Recorded two years ago, but only released this January, Torque
captures New York trumpeter Brian Groder collaborating with Sam Rivers' then-trio (Rivers, bassist Doug Mathews, drummer Anthony Cole) on 14 bracing blasts of fluidly improvisational jazz. Groder goes in for short bursts of creativity on Torque
, and most of the cuts here are refreshingly short: Two clock in at around six and a half minutes, while most of the rest are between two and four minutes. Running time is typically not an issue for jazz musicians, and the short lengths of these cuts is in no way indicative of a dearth of ideas. But it should be noted that the energy Groder gets from compressing these back-and-forths into quick bites increases their effectiveness without turning them into speed-jazz. Taken as a whole, Torque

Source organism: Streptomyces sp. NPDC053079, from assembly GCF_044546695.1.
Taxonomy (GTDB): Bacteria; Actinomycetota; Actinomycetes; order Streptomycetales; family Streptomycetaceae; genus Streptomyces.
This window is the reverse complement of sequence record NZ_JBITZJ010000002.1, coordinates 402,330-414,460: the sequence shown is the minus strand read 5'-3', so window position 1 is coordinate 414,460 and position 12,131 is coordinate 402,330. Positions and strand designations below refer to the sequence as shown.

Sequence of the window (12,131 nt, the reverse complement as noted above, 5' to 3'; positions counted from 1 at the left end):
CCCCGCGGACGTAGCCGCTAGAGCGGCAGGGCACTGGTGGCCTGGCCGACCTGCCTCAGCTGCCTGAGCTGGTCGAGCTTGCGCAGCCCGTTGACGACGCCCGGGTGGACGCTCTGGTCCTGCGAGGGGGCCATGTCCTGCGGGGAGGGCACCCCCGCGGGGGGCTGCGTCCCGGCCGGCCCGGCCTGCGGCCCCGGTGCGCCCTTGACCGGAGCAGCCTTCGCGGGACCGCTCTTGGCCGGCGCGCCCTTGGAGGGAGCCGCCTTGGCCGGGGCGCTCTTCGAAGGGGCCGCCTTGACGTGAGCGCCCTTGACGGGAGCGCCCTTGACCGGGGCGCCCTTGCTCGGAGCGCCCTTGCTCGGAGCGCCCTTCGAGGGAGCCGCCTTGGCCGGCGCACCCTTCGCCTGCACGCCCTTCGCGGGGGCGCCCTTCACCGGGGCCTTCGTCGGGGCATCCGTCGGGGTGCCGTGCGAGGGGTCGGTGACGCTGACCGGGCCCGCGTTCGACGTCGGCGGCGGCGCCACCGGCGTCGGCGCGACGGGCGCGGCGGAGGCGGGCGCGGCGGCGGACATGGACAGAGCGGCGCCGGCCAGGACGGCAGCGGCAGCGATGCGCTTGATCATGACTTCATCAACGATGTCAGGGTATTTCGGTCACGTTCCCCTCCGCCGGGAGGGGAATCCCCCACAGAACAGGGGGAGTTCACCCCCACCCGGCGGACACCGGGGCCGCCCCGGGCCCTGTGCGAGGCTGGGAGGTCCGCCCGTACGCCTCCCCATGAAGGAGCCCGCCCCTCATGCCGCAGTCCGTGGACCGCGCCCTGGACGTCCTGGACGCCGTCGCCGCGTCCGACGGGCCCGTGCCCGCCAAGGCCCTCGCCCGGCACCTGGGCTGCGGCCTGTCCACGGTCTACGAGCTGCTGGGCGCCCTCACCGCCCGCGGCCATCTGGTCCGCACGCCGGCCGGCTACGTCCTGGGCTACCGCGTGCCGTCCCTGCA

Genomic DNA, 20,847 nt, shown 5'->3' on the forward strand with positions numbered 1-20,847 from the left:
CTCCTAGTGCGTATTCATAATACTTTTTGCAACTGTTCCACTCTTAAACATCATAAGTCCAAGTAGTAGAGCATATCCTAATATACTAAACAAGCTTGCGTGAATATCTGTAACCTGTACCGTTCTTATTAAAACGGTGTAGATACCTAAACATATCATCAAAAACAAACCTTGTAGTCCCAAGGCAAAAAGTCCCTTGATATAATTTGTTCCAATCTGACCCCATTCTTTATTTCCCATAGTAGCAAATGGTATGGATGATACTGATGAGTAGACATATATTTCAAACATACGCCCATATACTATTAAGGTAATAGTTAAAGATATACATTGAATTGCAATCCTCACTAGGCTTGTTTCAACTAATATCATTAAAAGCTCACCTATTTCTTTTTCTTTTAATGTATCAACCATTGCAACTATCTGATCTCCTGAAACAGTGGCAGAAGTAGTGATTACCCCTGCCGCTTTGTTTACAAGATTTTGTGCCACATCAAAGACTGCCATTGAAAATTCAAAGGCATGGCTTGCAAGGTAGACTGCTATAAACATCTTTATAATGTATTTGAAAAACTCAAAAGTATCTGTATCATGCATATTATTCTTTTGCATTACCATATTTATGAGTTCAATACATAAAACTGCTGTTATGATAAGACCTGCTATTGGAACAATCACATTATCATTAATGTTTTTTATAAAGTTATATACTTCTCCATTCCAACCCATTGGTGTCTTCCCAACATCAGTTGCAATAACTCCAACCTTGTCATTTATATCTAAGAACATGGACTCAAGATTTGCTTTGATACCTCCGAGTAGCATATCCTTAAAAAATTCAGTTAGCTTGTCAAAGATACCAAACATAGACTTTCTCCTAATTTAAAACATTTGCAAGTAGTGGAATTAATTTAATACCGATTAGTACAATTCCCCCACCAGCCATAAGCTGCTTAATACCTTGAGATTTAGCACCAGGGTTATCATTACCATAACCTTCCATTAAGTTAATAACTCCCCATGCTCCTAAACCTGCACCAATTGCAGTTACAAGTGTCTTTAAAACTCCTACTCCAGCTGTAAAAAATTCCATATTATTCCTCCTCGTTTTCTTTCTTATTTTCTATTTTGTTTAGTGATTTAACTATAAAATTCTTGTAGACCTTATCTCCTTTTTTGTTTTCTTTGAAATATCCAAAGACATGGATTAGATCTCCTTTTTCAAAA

functions well as a document of four superior players being inspired by one another (Mathews' bass work here is some of his freak-funkiest) and Groder's stratospheric trumpet chops hold up surprisingly well against the fire of Rivers' melodic squeal. When the two face off, trumpet versus flute, on the 96-second 'Behind the Shadows Part 2,â?� Groder is both respectful of and challenging to Rivers, while Orlando's own jazz elder playfully engages the youngster in a solid bit of conversational improv. The musicians are generally restrained as far as tempo and tenor goes, and the spacious recording atmosphere allows each man's instrument to ring out in the mix, giving the listener a chance to fully engage in the process.